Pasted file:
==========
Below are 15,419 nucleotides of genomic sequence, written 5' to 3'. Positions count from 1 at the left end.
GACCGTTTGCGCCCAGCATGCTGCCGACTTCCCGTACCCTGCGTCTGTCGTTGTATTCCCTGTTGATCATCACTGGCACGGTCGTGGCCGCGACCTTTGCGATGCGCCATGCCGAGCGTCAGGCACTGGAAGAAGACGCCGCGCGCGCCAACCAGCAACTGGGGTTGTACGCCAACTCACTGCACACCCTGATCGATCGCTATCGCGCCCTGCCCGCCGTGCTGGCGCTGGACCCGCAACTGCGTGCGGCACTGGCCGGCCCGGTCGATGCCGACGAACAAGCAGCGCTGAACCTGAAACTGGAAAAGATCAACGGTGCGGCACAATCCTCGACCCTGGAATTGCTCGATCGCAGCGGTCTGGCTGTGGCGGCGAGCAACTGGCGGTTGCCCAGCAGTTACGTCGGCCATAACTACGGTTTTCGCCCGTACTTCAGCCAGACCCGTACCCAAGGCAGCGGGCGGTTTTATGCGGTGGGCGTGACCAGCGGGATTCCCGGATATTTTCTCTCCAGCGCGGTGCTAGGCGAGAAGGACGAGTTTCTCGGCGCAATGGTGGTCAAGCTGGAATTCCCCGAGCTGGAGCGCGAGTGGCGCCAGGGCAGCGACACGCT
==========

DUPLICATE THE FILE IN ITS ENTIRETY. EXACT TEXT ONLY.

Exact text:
Below are 15,419 nucleotides of genomic sequence, written 5' to 3'. Positions count from 1 at the left end.
GACCGTTTGCGCCCAGCATGCTGCCGACTTCCCGTACCCTGCGTCTGTCGTTGTATTCCCTGTTGATCATCACTGGCACGGTCGTGGCCGCGACCTTTGCGATGCGCCATGCCGAGCGTCAGGCACTGGAAGAAGACGCCGCGCGCGCCAACCAGCAACTGGGGTTGTACGCCAACTCACTGCACACCCTGATCGATCGCTATCGCGCCCTGCCCGCCGTGCTGGCGCTGGACCCGCAACTGCGTGCGGCACTGGCCGGCCCGGTCGATGCCGACGAACAAGCAGCGCTGAACCTGAAACTGGAAAAGATCAACGGTGCGGCACAATCCTCGACCCTGGAATTGCTCGATCGCAGCGGTCTGGCTGTGGCGGCGAGCAACTGGCGGTTGCCCAGCAGTTACGTCGGCCATAACTACGGTTTTCGCCCGTACTTCAGCCAGACCCGTACCCAAGGCAGCGGGCGGTTTTATGCGGTGGGCGTGACCAGCGGGATTCCCGGATATTTTCTCTCCAGCGCGGTGCTAGGCGAGAAGGACGAGTTTCTCGGCGCAATGGTGGTCAAGCTGGAATTCCCCGAGCTGGAGCGCGAGTGGCGCCAGGGCAGCGACACGCT